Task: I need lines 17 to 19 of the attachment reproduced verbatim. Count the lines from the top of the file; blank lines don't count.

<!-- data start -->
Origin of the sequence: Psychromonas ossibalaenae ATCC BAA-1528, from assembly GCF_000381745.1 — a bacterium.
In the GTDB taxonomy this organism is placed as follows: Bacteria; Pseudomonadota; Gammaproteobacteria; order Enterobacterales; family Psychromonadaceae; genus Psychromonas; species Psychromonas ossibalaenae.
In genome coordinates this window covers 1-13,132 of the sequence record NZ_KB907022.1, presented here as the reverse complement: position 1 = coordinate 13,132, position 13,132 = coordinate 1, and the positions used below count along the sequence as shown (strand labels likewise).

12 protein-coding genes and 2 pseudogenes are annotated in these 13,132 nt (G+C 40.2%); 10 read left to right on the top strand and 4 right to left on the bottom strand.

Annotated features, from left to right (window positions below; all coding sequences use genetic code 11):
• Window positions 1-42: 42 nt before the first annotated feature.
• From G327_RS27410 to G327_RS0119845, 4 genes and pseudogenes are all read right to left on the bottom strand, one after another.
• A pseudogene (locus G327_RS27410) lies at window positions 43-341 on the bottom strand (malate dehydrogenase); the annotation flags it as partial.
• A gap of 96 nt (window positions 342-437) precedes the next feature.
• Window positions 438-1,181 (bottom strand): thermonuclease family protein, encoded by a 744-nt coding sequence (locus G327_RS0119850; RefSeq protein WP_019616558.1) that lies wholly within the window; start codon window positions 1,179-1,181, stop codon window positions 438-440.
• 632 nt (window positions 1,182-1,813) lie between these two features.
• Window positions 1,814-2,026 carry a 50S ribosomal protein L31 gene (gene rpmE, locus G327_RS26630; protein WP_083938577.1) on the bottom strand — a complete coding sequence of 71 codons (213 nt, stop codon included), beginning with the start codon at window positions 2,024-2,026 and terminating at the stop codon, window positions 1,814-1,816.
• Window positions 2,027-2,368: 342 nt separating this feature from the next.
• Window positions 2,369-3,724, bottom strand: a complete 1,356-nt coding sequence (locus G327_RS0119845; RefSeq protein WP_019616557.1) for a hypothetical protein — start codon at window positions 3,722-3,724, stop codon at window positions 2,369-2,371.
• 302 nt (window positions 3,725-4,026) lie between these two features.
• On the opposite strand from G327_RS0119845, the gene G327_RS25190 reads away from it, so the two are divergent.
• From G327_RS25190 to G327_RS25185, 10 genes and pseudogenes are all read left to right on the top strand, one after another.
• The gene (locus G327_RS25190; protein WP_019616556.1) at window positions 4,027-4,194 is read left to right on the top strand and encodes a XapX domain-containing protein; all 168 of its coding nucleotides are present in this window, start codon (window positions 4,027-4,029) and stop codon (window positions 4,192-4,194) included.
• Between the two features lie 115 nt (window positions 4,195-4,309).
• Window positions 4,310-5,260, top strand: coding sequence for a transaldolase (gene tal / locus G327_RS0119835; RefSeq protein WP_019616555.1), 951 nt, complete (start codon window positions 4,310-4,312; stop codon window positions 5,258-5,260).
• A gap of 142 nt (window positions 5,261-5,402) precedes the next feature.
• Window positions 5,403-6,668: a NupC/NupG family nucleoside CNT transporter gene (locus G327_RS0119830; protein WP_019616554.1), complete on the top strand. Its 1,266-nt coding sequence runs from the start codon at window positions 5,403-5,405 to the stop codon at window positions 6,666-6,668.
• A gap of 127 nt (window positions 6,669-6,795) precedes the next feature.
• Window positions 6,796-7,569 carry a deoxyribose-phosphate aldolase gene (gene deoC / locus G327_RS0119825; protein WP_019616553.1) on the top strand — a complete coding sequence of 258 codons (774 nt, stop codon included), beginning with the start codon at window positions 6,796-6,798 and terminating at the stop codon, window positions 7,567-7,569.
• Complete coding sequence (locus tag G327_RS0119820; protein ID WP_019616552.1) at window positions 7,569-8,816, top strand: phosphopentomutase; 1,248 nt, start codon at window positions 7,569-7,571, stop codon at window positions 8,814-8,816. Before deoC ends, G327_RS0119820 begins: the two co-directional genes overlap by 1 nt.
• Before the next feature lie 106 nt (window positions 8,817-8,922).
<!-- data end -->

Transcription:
• From G327_RS25190 to G327_RS25185, 10 genes and pseudogenes are all read left to right on the top strand, one after another.
• The gene (locus G327_RS25190; protein WP_019616556.1) at window positions 4,027-4,194 is read left to right on the top strand and encodes a XapX domain-containing protein; all 168 of its coding nucleotides are present in this window, start codon (window positions 4,027-4,029) and stop codon (window positions 4,192-4,194) included.
• Between the two features lie 115 nt (window positions 4,195-4,309).